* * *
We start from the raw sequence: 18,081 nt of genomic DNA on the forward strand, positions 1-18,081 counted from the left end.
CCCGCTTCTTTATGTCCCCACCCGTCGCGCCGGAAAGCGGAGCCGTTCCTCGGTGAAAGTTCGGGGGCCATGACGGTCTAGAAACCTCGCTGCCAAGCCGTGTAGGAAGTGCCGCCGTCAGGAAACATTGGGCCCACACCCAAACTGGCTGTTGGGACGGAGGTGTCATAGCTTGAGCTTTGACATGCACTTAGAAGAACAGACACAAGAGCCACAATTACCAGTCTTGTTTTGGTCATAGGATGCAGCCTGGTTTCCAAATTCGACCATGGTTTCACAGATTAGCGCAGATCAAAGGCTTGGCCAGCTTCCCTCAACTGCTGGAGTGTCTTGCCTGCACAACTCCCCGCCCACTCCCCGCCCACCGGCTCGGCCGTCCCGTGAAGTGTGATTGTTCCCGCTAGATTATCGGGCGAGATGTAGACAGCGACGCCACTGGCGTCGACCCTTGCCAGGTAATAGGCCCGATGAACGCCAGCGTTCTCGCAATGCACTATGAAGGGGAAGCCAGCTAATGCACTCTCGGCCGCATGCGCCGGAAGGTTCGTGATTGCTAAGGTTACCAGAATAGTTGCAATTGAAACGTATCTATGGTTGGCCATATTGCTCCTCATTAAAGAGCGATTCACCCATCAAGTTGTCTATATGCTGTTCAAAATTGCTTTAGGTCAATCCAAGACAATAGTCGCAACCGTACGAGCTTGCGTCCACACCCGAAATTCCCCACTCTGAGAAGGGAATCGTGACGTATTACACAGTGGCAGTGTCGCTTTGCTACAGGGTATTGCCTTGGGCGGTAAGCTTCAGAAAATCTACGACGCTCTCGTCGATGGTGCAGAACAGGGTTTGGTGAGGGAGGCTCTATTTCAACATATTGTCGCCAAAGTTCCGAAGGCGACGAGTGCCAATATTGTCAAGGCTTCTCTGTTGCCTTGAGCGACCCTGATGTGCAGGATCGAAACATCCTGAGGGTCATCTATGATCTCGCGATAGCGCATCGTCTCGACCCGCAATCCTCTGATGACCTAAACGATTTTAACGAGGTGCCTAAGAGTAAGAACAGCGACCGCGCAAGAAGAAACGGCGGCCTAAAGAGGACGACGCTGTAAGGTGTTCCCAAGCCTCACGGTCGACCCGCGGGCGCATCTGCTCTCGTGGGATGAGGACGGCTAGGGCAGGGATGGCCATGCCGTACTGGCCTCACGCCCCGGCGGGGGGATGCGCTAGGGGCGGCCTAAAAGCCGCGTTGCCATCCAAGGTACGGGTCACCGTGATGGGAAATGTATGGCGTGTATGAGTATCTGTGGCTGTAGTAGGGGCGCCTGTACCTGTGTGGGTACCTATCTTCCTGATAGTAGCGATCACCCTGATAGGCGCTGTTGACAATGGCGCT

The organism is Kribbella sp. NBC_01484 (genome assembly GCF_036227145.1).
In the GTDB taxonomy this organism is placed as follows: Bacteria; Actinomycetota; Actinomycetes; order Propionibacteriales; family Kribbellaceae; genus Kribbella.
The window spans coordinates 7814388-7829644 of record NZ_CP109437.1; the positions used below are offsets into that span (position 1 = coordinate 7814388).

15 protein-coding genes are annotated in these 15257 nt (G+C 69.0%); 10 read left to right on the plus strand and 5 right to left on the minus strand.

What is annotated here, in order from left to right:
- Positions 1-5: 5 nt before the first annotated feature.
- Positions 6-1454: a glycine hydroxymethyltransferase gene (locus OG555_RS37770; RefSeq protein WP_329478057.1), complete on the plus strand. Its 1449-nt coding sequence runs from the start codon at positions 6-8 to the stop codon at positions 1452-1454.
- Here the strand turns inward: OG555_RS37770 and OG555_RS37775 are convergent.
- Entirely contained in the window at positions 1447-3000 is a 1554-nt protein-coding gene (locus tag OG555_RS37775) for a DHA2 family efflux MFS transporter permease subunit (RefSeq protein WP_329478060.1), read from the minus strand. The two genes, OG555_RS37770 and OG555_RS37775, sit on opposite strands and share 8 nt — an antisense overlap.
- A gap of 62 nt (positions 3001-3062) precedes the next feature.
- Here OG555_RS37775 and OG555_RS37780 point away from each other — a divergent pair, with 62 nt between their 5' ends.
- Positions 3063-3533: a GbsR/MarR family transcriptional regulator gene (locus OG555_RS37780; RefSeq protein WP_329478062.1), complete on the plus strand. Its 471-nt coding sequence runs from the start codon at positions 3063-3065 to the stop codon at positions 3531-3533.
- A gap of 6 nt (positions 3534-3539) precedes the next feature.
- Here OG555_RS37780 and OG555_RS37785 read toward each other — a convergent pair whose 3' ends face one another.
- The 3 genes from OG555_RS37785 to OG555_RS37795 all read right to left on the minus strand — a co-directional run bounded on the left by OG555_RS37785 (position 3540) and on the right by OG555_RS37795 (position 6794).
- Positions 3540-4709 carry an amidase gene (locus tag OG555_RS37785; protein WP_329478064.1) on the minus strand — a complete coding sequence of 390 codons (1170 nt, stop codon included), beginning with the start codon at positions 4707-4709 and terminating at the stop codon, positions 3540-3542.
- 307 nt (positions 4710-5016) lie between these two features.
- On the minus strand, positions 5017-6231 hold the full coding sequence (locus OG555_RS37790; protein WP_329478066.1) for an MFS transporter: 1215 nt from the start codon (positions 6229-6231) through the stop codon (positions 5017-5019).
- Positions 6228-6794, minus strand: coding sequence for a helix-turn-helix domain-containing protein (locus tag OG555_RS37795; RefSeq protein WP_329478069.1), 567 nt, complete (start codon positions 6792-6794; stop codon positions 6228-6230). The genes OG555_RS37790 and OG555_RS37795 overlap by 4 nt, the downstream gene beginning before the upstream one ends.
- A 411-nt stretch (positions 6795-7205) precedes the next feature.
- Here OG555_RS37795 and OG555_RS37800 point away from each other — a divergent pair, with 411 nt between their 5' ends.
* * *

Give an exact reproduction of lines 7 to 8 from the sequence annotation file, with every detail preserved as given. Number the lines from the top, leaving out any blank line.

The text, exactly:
What is annotated here, in order from left to right:
- Positions 1-5: 5 nt before the first annotated feature.